This short books offers the reader a remarkable new perspective on the way markets, laws and societies evolve together. It can be of use to anyone interested in development, market and public sector reform, public administration, politics & law. Based on a wide variety of case studies on three continents and a variety of conceptual sources, the authors develop a theory that clarifies the nature and functioning of dependencies that mark governance evolutions. This in turn delineates in an entirely new manner the spaces open for policy experiment. As such, it offers a new mapping of the middle ground between libertarianism and social engineering. Theoretically, the approach draws on a wide array of sources: institutional & development ecomics, systems theories, post-structuralism, actor- network theories, planning theory and legal studies.
Kristof Van Assche is interested in evolution and innovation in governance, with focus areas in development, environment, and spatial planning & design. He is currently Visiting Associate Professor in Strategic Communication, Wageningen University, and Research Fellow at ZEF/ Center for Development Research, Bonn University. Teaching and research in various countries in Europe, North America, the Caucasus and Central Asia. His work is often comparative in nature, includes a fieldwork component and theoretical reflection: institutional & development economics, systems theories, post-structuralism. Raoul Beunen is Assistant Professor Spatial Planning at Wageningen University, The Netherlands. He works on Evolutionary Governance Theory in the fields of natural resource management and spatial planning. His research deals with policy implementation, policy integration, participatory approaches and the performance of legal institutions. He teaches planning theory and methodology with a focus on reflective and participatory learning. Martijn Duineveld is Assistant Professor Cultural Geography at Wageningen University, The Netherlands. He works on Evolutionary Governance Theory in the fields of geography, urban- and coastal planning. He is especially interested in the dynamics of power, knowledge and places. He teaches in courses on human geography, research methods, cultural geography, empowerment, sustainability, landscape architecture and planning. He is active in both academic and societal debates on citizenship, governance and democratisation.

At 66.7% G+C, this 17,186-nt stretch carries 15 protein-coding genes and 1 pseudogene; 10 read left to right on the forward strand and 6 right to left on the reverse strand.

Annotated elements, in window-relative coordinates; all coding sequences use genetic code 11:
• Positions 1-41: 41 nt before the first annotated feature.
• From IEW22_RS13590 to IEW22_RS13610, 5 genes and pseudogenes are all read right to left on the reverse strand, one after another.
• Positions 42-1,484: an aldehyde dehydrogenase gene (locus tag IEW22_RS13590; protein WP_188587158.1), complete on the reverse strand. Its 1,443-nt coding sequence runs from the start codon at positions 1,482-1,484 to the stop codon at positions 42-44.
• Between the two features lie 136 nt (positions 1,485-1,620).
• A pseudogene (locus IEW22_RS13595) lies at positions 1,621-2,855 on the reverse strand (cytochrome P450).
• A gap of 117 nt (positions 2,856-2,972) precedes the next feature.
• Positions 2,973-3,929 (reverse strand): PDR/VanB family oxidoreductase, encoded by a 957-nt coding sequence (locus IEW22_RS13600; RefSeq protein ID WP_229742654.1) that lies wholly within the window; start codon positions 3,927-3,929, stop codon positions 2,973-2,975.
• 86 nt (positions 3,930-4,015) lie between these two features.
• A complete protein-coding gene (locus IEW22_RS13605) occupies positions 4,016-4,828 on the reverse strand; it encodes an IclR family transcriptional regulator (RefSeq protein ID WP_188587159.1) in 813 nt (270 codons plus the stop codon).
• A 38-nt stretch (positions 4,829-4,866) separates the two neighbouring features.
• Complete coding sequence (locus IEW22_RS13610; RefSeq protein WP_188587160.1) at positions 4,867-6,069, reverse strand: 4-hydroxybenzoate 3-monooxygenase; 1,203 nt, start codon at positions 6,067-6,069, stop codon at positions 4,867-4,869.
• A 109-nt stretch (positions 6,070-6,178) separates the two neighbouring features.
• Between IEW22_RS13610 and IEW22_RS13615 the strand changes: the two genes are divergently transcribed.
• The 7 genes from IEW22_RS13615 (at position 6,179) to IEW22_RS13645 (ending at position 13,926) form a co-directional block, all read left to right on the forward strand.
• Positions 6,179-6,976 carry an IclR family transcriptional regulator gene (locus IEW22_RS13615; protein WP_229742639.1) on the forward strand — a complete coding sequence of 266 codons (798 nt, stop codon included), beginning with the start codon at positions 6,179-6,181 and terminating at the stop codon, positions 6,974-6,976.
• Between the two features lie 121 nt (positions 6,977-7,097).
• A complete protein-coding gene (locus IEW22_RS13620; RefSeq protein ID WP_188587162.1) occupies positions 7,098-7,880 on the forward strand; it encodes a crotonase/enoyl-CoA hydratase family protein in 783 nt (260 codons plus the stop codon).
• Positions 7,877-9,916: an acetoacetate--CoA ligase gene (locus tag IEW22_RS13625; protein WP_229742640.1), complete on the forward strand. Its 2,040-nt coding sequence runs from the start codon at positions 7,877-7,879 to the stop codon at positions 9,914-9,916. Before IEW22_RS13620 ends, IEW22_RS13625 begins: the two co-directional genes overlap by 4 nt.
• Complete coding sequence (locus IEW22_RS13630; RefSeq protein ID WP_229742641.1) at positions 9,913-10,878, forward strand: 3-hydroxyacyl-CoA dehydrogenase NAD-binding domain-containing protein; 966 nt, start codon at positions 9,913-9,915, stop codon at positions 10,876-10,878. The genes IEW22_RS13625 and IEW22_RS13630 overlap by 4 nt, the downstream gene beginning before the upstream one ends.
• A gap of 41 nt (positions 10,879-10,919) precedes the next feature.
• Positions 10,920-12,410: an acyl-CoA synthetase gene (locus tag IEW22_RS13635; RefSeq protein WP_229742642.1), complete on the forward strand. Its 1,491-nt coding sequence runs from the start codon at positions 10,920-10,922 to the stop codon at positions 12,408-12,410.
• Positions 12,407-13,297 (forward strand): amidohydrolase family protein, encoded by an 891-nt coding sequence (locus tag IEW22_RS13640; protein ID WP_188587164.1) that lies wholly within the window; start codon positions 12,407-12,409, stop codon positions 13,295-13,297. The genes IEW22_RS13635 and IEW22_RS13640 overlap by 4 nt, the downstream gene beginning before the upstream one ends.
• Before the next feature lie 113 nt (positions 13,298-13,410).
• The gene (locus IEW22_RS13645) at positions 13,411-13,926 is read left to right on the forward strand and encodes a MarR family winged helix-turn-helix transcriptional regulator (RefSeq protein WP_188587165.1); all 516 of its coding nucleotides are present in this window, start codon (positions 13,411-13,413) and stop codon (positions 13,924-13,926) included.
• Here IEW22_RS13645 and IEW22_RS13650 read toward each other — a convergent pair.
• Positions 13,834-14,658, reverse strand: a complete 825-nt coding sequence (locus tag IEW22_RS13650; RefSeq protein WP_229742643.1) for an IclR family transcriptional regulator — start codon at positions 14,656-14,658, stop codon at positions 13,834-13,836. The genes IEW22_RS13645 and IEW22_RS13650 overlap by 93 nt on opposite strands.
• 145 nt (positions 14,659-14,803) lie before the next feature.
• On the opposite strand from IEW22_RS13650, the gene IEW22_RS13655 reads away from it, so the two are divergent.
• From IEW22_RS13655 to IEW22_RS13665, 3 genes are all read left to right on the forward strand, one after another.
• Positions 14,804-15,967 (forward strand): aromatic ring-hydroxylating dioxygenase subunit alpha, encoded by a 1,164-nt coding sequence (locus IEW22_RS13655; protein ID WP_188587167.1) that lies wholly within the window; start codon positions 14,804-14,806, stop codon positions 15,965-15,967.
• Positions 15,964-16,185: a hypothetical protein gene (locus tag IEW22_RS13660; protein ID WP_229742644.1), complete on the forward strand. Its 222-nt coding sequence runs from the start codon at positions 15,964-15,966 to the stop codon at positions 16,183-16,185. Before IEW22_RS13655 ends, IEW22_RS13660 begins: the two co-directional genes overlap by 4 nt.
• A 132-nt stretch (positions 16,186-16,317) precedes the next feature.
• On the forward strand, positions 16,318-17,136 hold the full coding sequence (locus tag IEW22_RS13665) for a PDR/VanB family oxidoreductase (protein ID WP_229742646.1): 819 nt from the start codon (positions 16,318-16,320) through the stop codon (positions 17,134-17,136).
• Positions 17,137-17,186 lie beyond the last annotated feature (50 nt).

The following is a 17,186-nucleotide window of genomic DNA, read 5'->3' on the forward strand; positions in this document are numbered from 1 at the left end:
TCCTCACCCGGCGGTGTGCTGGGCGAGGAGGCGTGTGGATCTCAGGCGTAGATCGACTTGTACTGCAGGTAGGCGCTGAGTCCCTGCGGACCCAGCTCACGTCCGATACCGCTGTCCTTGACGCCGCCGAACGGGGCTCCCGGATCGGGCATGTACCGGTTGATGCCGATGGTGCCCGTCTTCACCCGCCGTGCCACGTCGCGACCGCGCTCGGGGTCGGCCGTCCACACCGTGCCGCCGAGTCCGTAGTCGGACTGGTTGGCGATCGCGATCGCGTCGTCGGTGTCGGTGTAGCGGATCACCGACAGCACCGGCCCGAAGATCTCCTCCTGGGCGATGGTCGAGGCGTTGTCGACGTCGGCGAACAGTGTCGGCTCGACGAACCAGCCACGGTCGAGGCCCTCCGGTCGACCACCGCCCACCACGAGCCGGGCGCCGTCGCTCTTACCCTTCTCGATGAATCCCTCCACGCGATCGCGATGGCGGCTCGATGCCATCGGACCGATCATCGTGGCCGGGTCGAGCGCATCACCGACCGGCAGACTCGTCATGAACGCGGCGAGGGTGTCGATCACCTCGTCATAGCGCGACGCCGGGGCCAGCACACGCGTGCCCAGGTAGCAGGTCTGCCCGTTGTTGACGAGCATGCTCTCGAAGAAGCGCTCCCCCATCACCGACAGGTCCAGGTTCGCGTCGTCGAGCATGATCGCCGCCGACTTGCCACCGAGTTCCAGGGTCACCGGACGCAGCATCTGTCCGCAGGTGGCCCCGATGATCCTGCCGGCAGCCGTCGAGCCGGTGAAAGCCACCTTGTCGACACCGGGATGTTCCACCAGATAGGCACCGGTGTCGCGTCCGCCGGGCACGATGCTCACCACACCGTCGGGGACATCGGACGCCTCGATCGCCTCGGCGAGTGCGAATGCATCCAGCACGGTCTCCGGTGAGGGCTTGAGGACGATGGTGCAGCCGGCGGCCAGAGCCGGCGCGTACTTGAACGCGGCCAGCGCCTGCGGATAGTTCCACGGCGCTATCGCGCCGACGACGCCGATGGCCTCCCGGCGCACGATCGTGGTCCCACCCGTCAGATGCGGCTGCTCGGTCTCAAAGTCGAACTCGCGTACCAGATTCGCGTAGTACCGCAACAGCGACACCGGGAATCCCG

Kristof Van Assche, Martijn Duineveld, Raoul Beunen